Internet-of-Things (IoT) connects sensors & appliance to computers and the internet to make an intelligent system. Essentially, this network of system will “see” situations instantaneously (through sensors), make “smart decisions” (using the internet/ computer) and respond (with tool/ appliance) seamlessly. It requires many specialized integrated circuits (ICs) to create this network in different environments of national interest e.g. a home, hospital, factory or paddy field. For example, a sensor IC may measure (e.g. soil moisture or room temperature or blood oxygen level in a patient) and communicate to a controller IC to enable a response (e.g. optimal irrigation or energy-efficient air-conditioning or timely drug delivery respectively).  The sensors are normally “analog” as it reports a specific value of moisture/ temperature/ oxygen within a range – while this is converted into a simplified “digital” information in a computer for decision-making.  Thus such new age applications require versatile ICs capable of processing both analog and digital information (i.e. mixed signal). Bi-CMOS (short for Bipolar-CMOS) technology enables mixed signal ICs. It combines two transistor technologies in one chip – the high-speed and high power Bipolar Junction Transistor (BJT), and Low speed and low power Complementary Metal Oxide Semiconductor (CMOS). In simple terms, CMOS are equivalent of miniature on-off switches (i.e. digital) while BJTs are like miniature fan regulator dials (i.e. analog) that smoothly control the fan-speed. The result is a versatile technology platform in terms of integrated digital-analog (i.e. mixed) signal ICs, with optimal performance based on choice of high speed (BJT) and low power (CMOS), which strongly enables IoT applications.

India’s strategic needs is served by the 180-nanometer CMOS technology at Semi Conductor Labs Chandigarh.   A team from IIT Bombay lead by Prof. Udayan Ganguly has been collaborating with SCL to add BJT technology to the existing CMOS manufacturing baseline at SCL to indigenously develop BiCMOS technology. In May 2016, Dr. Piyush Bhatt, kick-started the project by developing process design for nano-fabrication based on existing SCL capabilities and demonstrating the technical feasibility through computer simulations. Next, the equivalent process was implemented in the IC fabrication lab by a team under Mr. H S. Jatana at SCL. In June 2017, the fabricated devices showed first signs of life! The device amplified the input signal a 100 times at the output! In fact, it worked so well that this amplification is sufficient for the first version of BiCMOS technology. Prof. Devang Khakhar, Director, IIT Bombay notes, “Such successful joint technology development attests to skill and the readiness of the Indian Agencies to indigenously enhance our capabilities – which is a first step towards market competitiveness in technology.”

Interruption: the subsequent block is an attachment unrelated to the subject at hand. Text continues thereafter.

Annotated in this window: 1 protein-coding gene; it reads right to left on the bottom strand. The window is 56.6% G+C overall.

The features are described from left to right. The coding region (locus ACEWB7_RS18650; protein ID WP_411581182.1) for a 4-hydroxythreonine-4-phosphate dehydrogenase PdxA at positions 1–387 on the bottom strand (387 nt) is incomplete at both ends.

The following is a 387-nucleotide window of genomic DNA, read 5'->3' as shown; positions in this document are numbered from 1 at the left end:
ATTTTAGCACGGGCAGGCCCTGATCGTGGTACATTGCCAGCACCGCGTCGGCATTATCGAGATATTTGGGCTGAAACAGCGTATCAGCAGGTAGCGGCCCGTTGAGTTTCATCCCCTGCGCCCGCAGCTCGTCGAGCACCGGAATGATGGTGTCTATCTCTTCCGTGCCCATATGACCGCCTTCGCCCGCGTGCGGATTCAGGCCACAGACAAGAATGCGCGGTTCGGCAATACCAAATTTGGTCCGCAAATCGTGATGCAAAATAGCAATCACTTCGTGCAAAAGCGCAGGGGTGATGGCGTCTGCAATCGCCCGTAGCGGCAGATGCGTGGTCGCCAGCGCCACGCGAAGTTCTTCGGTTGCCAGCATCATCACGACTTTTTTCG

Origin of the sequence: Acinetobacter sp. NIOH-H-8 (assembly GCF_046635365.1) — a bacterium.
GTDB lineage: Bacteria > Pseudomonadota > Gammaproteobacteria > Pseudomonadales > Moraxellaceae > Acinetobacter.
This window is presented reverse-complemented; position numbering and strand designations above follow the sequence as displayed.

India’s electronic consumption could outstrip its oil consumption by 2020 according to National Electronics Policy 2011. The Government of India is pushing mega-fabs (large-scale chip factories) to support this need. Shri Surinder Singh, Director, SCL has the enviable experience of already running a smaller but high-tech CMOS fab in India. “Mega-fabs are necessary but the ultimate goal is technology autonomy – enabled by indigenous technology development capability. Here, we have leveraged the world-class expertise of IIT Bombay to enable a manufacturable technology development at SCL. This collaborative model works!” remarks Singh. Strategic agencies have always needed to innovate around various international technology restrictions. An Indian semiconductor manufacturing enhanced with the ability for indigenous technology development significantly improves national access to technology that is custom, unique and secure focused on national needs & priorities.

Spurred on by the success, the team is working towards higher frequency BiCMOS technology. This involves further engineering to incorporate of new materials into the SCL fab using advanced processes. For example, replacing Silicon atoms with Germanium distorts the crystal and speed up electrons to enable 1000x faster systems. Such high-speed systems are used in high-end communications systems. Prof. Udayan Ganguly’s team works at the bustling Center of Excellence in Nanoelectronics (CEN) at IIT Bombay, which was seeded by the Ministry of Electronics and IT (MeitY) in 2005. Debashis Dutta, Group Coordinator, R&D in Electronics,  MeitY, says, “The research success of CEN at IIT Bombay is well known. However, the technology translation stories are coming out. I believe, these are signs of great things to come – which is essentially the realization of vision of our Ministry for Make in India in ESDM (Electronics Systems Design and Manufacturing)”.

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Image: Versatile and powerful BiCMOS chips with integrated digital and analog information processing can enable new wave of Internet of Things applications for efficient & effective homes, healthcare, and agriculture for civic and strategic (image is representational)

Written by IITBNF PR team.